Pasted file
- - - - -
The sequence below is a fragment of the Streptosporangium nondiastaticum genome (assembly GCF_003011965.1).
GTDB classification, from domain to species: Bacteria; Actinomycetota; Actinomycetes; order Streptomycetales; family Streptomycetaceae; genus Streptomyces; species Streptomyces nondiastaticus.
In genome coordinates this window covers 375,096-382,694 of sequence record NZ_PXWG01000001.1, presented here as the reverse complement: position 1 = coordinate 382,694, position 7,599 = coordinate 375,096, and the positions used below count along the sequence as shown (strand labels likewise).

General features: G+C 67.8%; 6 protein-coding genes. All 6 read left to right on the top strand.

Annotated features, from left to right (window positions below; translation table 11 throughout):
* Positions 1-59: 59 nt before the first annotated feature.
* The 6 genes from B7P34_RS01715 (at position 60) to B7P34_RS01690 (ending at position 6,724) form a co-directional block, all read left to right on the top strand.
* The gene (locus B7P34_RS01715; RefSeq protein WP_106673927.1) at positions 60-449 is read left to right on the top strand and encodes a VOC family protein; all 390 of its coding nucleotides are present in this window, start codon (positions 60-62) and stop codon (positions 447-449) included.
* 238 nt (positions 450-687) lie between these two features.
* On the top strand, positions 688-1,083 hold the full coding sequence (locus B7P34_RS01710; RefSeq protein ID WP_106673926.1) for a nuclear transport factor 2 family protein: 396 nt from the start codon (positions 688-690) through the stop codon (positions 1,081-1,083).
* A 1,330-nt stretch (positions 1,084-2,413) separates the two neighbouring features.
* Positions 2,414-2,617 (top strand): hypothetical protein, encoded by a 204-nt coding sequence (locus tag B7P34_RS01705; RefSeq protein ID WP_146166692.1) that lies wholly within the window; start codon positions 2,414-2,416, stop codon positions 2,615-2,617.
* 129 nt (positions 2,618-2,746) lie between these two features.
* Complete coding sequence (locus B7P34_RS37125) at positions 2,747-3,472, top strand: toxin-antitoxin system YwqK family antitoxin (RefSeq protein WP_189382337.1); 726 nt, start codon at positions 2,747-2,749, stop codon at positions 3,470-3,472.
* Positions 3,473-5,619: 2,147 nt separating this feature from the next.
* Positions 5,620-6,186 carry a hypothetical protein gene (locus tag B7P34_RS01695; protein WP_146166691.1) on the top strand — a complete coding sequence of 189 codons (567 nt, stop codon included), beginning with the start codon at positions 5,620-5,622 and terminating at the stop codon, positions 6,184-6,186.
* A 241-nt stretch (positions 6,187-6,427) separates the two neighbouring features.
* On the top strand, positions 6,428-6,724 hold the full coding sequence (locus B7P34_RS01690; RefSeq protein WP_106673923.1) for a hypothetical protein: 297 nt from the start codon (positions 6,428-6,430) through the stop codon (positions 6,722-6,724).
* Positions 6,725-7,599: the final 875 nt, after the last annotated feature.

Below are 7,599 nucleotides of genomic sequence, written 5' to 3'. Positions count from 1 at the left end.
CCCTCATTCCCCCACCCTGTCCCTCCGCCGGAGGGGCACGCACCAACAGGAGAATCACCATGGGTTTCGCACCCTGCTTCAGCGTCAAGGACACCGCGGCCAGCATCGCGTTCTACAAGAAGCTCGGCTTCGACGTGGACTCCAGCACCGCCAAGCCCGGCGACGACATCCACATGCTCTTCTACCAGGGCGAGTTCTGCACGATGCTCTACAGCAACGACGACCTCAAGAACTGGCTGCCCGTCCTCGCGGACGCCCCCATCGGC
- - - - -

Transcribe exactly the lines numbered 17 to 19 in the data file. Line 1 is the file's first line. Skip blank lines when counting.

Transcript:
* A 241-nt stretch (positions 6,187-6,427) separates the two neighbouring features.
* On the top strand, positions 6,428-6,724 hold the full coding sequence (locus B7P34_RS01690; RefSeq protein WP_106673923.1) for a hypothetical protein: 297 nt from the start codon (positions 6,428-6,430) through the stop codon (positions 6,722-6,724).
* Positions 6,725-7,599: the final 875 nt, after the last annotated feature.